Sniffing out a possible scam
A reader is tempted by the promise of huge returns from an investment Web site. Money Magazine's Answer Guy points out the many red flags.
NEW YORK (Money) -- Question: I'm a 60-year-old male with about three years until retirement. Someone at work recently recommended I put some money into a company called Legisi.com - not an investment, but a loan. I wonder if you are familiar with this. - Name Withheld, Bayside, N.Y.
Answer Guy had never heard of Legisi.com before your letter, and the company doesn't disclose a lot of information about itself on its Web site.
But the little information that the company makes available is enough to make Answer Guy tell you this: Don't put any money into it. Please. Really. For the sake of your retirement.
Legisi, according to its Web site, is a company to which you can lend money in relatively small amounts (as little as $1,000 at a time), and which says it pays back at least 10 percent per month in interest. That's a whopping amount of money, especially in light of the fact that a high-yield corporate bond mutual fund currently yields only 7 percent per year.
So what's not to like about Legisi? Plenty. The problem is that such a return on this kind of loan seems too good to be true. Ask yourself: Why would a company need to pay that much in interest to borrow some cash? If any schmo can get a credit card charging 14 percent annual interest, why would a reasonable company operated by reasonable people want to pay lenders ten times that amount? And what is the company doing with the money anyway?
Answer Guy doesn't know, and Legisi isn't telling him. A.G. left several voice and e-mail messages last week for Legisi.com "boss" Greg McKnight, who - the Web site says - is based in Flint, Mich. But last Friday, his assistant said that McKnight, who had done interviews in the past that hadn't been well-received, wasn't interested in doing this one.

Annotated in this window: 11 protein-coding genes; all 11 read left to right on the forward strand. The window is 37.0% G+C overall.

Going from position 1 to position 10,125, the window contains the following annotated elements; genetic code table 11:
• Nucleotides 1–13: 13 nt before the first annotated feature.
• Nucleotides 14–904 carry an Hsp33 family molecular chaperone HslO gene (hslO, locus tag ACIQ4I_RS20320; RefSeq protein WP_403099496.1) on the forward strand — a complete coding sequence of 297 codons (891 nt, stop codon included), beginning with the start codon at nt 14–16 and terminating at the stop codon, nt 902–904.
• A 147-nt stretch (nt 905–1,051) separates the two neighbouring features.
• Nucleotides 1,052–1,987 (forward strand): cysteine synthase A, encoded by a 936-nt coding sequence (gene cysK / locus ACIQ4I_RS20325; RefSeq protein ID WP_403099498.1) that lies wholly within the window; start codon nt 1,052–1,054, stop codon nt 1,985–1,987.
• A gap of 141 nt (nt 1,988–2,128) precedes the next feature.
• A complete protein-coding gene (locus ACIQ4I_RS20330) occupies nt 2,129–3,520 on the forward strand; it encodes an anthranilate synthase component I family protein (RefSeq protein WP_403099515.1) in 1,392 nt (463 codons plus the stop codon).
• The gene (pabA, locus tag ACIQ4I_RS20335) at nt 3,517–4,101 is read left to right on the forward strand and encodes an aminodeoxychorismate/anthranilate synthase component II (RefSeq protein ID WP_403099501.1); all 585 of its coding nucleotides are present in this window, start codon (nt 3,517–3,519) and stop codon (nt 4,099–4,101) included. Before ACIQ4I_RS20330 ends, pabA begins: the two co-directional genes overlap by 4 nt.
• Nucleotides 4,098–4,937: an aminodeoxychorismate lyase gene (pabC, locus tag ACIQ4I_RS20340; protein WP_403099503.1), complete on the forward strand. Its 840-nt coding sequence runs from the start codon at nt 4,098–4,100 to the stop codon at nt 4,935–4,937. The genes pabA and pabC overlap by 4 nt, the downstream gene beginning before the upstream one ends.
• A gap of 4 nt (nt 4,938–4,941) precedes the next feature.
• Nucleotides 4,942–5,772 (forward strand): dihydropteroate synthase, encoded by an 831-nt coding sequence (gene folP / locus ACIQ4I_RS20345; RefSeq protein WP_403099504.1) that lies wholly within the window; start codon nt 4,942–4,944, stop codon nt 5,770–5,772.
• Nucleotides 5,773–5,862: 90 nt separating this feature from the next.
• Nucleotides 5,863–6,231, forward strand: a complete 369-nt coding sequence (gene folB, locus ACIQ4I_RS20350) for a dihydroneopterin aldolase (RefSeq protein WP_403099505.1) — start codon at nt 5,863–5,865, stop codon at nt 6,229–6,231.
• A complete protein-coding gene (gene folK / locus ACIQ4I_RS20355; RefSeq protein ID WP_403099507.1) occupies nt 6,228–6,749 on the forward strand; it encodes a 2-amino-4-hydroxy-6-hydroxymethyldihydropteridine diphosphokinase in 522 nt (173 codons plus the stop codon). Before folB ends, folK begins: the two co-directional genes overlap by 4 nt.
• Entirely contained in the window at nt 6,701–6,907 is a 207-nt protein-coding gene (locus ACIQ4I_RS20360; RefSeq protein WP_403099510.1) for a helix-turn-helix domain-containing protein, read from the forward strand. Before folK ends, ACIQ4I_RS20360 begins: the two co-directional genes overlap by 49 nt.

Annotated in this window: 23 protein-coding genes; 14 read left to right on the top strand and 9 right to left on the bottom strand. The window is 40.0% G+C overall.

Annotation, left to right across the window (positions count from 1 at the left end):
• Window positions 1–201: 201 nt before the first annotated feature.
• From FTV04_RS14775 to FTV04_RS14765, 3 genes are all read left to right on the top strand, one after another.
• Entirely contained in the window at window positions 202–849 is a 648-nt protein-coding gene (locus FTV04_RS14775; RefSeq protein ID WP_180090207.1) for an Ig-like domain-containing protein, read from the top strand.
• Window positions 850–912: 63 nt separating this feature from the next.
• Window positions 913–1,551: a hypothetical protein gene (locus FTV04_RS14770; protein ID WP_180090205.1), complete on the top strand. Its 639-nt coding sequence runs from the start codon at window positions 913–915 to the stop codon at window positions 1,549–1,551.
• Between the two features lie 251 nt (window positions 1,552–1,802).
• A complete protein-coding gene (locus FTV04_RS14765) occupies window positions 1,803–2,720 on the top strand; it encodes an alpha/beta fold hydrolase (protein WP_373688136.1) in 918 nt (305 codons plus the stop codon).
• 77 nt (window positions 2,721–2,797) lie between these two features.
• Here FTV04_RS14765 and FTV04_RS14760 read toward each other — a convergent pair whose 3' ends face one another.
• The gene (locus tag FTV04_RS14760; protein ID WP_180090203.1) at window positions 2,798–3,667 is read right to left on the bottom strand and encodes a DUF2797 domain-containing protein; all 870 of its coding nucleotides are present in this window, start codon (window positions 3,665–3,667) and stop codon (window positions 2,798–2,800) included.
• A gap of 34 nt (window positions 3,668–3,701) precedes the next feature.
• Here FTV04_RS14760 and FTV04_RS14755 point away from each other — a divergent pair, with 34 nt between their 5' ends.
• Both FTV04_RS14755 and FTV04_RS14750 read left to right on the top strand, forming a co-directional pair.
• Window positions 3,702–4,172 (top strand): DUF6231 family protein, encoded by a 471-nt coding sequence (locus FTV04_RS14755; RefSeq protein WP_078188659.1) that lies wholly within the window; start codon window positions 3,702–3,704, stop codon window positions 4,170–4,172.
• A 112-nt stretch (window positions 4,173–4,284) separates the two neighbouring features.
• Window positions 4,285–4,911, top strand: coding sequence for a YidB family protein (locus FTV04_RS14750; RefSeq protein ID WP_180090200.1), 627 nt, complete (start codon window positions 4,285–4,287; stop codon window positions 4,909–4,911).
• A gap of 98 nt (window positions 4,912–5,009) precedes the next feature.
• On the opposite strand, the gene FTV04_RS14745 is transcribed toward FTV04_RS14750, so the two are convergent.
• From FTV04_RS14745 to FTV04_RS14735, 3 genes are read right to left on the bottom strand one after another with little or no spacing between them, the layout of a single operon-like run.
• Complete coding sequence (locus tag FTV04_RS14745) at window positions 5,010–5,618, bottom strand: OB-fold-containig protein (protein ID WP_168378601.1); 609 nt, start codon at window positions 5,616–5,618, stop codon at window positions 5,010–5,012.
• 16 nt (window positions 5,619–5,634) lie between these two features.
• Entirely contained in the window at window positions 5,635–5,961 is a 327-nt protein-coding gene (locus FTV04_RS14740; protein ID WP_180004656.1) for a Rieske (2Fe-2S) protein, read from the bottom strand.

So A.G. sought the opinion of Joe Borg, director of the Alabama Securities Commission and president of the North American Securities Administrators Association, an organization of state and provincial securities regulators. After studying Legisi.com's Web site, Borg said, "This is suspicious, and I'd recommend any investor stay away from it." He adds, "It has signs of other organizations that have ended up being Ponzi or pyramid schemes."
A Ponzi or pyramid scheme is a type of fraud in which early investors enjoy magnificent returns - chiefly because they're paid off by money pouring in from subsequent investors who have heard about the serious cash that earlier investors are making. Eventually, the scheme always collapses and most investors lose everything.
So what do Legisi and known Ponzi schemes have in common, according to Borg?
Borg said that he would bring Legisi.com to the attention of Michigan securities regulators, and this week Answer Guy - pretty alarmed at the thought people would be investing their retirement savings in this thing - did the same thing, placing a call to the state's Office of Financial and Insurance Services.